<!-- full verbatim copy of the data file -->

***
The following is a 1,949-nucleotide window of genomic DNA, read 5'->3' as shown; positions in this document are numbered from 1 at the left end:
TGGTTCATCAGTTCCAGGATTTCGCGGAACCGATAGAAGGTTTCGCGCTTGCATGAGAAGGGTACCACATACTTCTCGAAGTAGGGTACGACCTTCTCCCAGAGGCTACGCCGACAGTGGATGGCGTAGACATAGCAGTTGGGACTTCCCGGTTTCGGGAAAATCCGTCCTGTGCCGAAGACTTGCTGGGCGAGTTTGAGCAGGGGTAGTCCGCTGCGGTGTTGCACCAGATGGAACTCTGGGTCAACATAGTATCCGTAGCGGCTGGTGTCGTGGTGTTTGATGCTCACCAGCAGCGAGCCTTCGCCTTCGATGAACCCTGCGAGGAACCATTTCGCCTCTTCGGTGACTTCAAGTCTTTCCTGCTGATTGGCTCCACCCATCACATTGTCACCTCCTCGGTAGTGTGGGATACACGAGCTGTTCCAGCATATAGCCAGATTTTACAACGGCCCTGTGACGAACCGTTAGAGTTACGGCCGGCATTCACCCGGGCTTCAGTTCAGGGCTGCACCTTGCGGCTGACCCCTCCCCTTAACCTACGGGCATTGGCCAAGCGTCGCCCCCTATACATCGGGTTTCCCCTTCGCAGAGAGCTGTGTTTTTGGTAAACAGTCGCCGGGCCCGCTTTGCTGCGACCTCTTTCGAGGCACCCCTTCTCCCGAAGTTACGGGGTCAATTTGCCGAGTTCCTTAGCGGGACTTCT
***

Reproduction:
The following is a 1,949-nucleotide window of genomic DNA, read 5'->3' as shown; positions in this document are numbered from 1 at the left end:
TGGTTCATCAGTTCCAGGATTTCGCGGAACCGATAGAAGGTTTCGCGCTTGCATGAGAAGGGTACCACATACTTCTCGAAGTAGGGTACGACCTTCTCCCAGAGGCTACGCCGACAGTGGATGGCGTAGACATAGCAGTTGGGACTTCCCGGTTTCGGGAAAATCCGTCCTGTGCCGAAGACTTGCTGGGCGAGTTTGAGCAGGGGTAGTCCGCTGCGGTGTTGCACCAGATGGAACTCTGGGTCAACATAGTATCCGTAGCGGCTGGTGTCGTGGTGTTTGATGCTCACCAGCAGCGAGCCTTCGCCTTCGATGAACCCTGCGAGGAACCATTTCGCCTCTTCGGTGACTTCAAGTCTTTCCTGCTGATTGGCTCCACCCATCACATTGTCACCTCCTCGGTAGTGTGGGATACACGAGCTGTTCCAGCATATAGCCAGATTTTACAACGGCCCTGTGACGAACCGTTAGAGTTACGGCCGGCATTCACCCGGGCTTCAGTTCAGGGCTGCACCTTGCGGCTGACCCCTCCCCTTAACCTACGGGCATTGGCCAAGCGTCGCCCCCTATACATCGGGTTTCCCCTTCGCAGAGAGCTGTGTTTTTGGTAAACAGTCGCCGGGCCCGCTTTGCTGCGACCTCTTTCGAGGCACCCCTTCTCCCGAAGTTACGGGGTCAATTTGCCGAGTTCCTTAGCGGGACTTCT